Ancient Monuments

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Four of a group of round barrows on Milston-Bulford Down

A Scheduled Monument in Bulford, Wiltshire

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Latitude: 51.2071 / 51°12'25"N

Longitude: -1.7148 / 1°42'53"W

OS Eastings: 420016.400526

OS Northings: 145355.713179

OS Grid: SU200453

Mapcode National: GBR 4ZS.C81

Mapcode Global: VHC2N.7X9J

Entry Name: Four of a group of round barrows on Milston-Bulford Down

Scheduled Date: 27 January 1965

Last Amended: 6 February 1990

Source: Historic England

Source ID: 1009538

English Heritage Legacy ID: 10172

County: Wiltshire

Civil Parish: Bulford

Built-Up Area: Bulford Camp

Traditional County: Wiltshire

Lieutenancy Area (Ceremonial County): Wiltshire

Church of England Parish: Bulford St Leonard

Church of England Diocese: Salisbury


The constraint area includes a large disc barrow with two confluent bowl
barrows and a small single bowl barrow to the south.
1 - A bowl barrow 17m diameter. It is confluent with an adjacent barrow, and
has an indistinct profile around base due to military vehicles. (SU20014530)
2 - A bowl barrow 17m diameter. It is confluent with an adjacent barrow.
3 - A small bowl barrow 10m diameter. (SU20014532)
4 - A large disc barrow with an overall diameter of 50m (mound, berm, ditch
and outer bank). The tump is to the north-east of the centre. This barrow is
hard to distinguish but very well preserved. (SU20024535)

The site of the monument is shown on the attached map extract.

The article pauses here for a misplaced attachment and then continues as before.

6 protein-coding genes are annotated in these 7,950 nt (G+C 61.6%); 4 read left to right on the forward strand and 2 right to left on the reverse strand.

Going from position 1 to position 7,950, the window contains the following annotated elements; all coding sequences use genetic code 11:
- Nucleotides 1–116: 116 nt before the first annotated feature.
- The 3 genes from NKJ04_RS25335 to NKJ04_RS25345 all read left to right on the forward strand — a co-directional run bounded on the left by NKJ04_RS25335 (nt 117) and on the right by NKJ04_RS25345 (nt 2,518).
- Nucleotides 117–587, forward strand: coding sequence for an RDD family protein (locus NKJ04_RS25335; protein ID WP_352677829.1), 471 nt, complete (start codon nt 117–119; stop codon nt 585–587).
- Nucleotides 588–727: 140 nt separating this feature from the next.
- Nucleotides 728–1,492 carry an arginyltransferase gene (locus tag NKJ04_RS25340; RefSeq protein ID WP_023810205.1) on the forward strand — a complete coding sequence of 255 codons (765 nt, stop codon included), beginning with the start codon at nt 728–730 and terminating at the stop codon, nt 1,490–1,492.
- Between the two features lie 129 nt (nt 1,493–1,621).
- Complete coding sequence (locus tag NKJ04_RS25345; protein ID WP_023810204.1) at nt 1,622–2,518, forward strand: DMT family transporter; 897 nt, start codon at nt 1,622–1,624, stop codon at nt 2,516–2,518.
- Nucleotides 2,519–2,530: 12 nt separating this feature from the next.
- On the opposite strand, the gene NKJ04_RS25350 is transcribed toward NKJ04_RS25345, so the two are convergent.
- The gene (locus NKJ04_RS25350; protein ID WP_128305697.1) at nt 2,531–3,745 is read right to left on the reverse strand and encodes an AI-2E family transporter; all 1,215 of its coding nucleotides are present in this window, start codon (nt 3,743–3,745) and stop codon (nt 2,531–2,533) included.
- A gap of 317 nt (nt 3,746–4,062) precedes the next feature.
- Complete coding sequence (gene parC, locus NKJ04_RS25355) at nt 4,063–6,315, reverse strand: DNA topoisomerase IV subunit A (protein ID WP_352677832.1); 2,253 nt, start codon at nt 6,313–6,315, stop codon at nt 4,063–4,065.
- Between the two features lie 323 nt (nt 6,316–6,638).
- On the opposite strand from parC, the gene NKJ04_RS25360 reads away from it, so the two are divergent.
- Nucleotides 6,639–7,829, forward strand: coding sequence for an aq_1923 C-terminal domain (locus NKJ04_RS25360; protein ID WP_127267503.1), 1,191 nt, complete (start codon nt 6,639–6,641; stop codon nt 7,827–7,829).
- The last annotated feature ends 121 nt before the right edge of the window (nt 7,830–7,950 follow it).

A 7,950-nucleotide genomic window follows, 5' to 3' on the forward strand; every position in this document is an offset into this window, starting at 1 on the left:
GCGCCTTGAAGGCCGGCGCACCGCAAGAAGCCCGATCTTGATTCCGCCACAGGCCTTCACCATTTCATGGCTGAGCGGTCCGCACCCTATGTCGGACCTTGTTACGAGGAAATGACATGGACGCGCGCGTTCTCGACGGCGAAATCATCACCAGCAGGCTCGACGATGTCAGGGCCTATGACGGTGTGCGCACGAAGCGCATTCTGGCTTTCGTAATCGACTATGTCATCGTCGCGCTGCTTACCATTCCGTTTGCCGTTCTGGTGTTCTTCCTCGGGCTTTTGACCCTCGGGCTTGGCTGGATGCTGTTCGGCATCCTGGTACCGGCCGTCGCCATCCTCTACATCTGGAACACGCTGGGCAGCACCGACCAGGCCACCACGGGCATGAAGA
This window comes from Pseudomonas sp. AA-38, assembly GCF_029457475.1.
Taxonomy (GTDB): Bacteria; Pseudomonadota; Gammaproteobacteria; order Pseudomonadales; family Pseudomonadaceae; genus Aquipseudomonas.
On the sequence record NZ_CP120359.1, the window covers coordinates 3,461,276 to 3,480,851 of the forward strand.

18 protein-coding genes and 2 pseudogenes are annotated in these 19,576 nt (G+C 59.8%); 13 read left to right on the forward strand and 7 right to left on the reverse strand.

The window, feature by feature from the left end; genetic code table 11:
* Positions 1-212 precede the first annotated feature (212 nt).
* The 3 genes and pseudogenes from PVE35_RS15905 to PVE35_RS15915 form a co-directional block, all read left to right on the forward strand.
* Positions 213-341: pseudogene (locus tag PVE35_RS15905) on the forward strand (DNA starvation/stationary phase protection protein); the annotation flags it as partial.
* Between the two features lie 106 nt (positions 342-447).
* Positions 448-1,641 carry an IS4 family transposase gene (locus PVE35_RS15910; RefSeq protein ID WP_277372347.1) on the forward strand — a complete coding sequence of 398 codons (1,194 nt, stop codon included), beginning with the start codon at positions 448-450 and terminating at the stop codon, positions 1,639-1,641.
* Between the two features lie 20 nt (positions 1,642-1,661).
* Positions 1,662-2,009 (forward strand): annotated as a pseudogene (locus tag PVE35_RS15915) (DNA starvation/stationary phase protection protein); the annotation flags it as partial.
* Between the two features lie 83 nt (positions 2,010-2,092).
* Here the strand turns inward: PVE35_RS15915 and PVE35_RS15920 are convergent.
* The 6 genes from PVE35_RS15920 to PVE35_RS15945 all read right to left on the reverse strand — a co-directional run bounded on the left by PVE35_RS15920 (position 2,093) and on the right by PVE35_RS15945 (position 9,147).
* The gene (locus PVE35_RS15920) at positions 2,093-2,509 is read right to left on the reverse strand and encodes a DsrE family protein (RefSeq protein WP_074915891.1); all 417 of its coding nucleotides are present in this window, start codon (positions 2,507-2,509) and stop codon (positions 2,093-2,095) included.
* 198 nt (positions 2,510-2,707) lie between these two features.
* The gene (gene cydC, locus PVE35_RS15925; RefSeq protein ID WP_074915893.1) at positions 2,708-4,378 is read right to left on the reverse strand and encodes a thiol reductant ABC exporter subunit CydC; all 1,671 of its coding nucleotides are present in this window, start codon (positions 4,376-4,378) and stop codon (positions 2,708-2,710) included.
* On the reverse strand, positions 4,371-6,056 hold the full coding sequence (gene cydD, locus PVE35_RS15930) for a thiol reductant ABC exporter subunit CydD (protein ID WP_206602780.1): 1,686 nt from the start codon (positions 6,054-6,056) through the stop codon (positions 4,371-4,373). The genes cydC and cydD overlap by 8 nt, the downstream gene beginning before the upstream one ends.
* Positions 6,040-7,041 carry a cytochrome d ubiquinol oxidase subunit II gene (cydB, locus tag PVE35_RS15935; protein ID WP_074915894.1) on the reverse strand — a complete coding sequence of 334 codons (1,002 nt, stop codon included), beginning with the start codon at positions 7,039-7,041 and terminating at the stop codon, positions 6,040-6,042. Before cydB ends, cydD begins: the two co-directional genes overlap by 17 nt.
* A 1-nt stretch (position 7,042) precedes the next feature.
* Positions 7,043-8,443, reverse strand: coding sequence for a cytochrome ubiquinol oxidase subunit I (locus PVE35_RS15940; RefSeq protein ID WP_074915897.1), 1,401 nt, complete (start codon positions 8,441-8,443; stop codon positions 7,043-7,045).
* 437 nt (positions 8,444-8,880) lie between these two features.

Source: Historic England

Reasons for Scheduling

The most complete and extensive survival of chalk downland
archaeological remains in central southern England occurs on Salisbury
Plain, particularly in those areas lying within the Salisbury Plain
Training Area. These remains represent one of the few extant
archaeological "landscapes" in Britain and are considered to be of
special significance because they differ in character from those in
other areas with comparable levels of preservation. Individual sites on
Salisbury Plain are seen as being additionally important because the
evidence of their direct association with each other survives so well.

Some 470 round barrows, funerary monuments dating to the late Neolithic
and early Bronze Age, are known to have existed in the Salisbury Plain
Training Area, many grouped together as cemeteries. The total includes
some 70 barrows of rare types. Such is the quality of the survival of
the archaeological landscape, over 300 of these barrows have been
identified as nationally important.

Source: Historic England


Trust for Wessex Archaeology, (1987)
Wiltshire Library & Museum Service, (1987)

Source: Historic England

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